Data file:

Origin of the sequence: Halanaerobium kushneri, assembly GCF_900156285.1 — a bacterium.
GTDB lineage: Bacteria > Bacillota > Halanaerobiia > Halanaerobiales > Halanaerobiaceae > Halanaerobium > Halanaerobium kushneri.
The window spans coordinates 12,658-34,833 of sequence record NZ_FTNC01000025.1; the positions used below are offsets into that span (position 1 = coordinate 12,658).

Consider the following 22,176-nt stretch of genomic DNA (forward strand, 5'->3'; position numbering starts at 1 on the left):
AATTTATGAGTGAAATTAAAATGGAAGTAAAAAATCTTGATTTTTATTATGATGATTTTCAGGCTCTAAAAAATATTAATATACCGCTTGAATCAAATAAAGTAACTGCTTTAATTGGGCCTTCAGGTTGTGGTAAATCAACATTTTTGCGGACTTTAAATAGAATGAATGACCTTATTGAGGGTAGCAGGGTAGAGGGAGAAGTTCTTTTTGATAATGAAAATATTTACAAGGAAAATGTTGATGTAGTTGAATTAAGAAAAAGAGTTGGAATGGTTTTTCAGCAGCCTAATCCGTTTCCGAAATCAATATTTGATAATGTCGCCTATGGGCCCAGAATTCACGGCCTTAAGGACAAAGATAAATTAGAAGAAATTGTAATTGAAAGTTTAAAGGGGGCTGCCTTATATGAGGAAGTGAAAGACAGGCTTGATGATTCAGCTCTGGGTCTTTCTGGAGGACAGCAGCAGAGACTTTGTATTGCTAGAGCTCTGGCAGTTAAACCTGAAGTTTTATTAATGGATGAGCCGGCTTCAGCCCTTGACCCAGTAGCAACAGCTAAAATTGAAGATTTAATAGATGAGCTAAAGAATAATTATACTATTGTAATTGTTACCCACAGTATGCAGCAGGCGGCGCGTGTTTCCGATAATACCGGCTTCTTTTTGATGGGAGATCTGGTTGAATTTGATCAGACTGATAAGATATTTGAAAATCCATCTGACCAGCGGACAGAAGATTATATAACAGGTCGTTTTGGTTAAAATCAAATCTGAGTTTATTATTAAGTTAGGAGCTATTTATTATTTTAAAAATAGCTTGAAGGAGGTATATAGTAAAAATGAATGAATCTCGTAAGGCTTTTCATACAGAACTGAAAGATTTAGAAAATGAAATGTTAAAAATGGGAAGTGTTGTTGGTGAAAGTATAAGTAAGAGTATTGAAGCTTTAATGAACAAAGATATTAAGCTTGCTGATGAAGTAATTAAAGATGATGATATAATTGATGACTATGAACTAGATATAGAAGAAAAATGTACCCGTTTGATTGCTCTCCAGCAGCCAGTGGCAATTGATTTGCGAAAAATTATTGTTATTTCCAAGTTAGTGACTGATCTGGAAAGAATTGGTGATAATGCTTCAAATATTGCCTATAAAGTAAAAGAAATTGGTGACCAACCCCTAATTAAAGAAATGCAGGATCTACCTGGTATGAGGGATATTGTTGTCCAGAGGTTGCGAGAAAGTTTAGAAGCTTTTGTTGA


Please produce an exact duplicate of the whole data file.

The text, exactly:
Origin of the sequence: Halanaerobium kushneri, assembly GCF_900156285.1 — a bacterium.
GTDB lineage: Bacteria > Bacillota > Halanaerobiia > Halanaerobiales > Halanaerobiaceae > Halanaerobium > Halanaerobium kushneri.
The window spans coordinates 12,658-34,833 of sequence record NZ_FTNC01000025.1; the positions used below are offsets into that span (position 1 = coordinate 12,658).

Consider the following 22,176-nt stretch of genomic DNA (forward strand, 5'->3'; position numbering starts at 1 on the left):
AATTTATGAGTGAAATTAAAATGGAAGTAAAAAATCTTGATTTTTATTATGATGATTTTCAGGCTCTAAAAAATATTAATATACCGCTTGAATCAAATAAAGTAACTGCTTTAATTGGGCCTTCAGGTTGTGGTAAATCAACATTTTTGCGGACTTTAAATAGAATGAATGACCTTATTGAGGGTAGCAGGGTAGAGGGAGAAGTTCTTTTTGATAATGAAAATATTTACAAGGAAAATGTTGATGTAGTTGAATTAAGAAAAAGAGTTGGAATGGTTTTTCAGCAGCCTAATCCGTTTCCGAAATCAATATTTGATAATGTCGCCTATGGGCCCAGAATTCACGGCCTTAAGGACAAAGATAAATTAGAAGAAATTGTAATTGAAAGTTTAAAGGGGGCTGCCTTATATGAGGAAGTGAAAGACAGGCTTGATGATTCAGCTCTGGGTCTTTCTGGAGGACAGCAGCAGAGACTTTGTATTGCTAGAGCTCTGGCAGTTAAACCTGAAGTTTTATTAATGGATGAGCCGGCTTCAGCCCTTGACCCAGTAGCAACAGCTAAAATTGAAGATTTAATAGATGAGCTAAAGAATAATTATACTATTGTAATTGTTACCCACAGTATGCAGCAGGCGGCGCGTGTTTCCGATAATACCGGCTTCTTTTTGATGGGAGATCTGGTTGAATTTGATCAGACTGATAAGATATTTGAAAATCCATCTGACCAGCGGACAGAAGATTATATAACAGGTCGTTTTGGTTAAAATCAAATCTGAGTTTATTATTAAGTTAGGAGCTATTTATTATTTTAAAAATAGCTTGAAGGAGGTATATAGTAAAAATGAATGAATCTCGTAAGGCTTTTCATACAGAACTGAAAGATTTAGAAAATGAAATGTTAAAAATGGGAAGTGTTGTTGGTGAAAGTATAAGTAAGAGTATTGAAGCTTTAATGAACAAAGATATTAAGCTTGCTGATGAAGTAATTAAAGATGATGATATAATTGATGACTATGAACTAGATATAGAAGAAAAATGTACCCGTTTGATTGCTCTCCAGCAGCCAGTGGCAATTGATTTGCGAAAAATTATTGTTATTTCCAAGTTAGTGACTGATCTGGAAAGAATTGGTGATAATGCTTCAAATATTGCCTATAAAGTAAAAGAAATTGGTGACCAACCCCTAATTAAAGAAATGCAGGATCTACCTGGTATGAGGGATATTGTTGTCCAGAGGTTGCGAGAAAGTTTAGAAGCTTTTGTTGA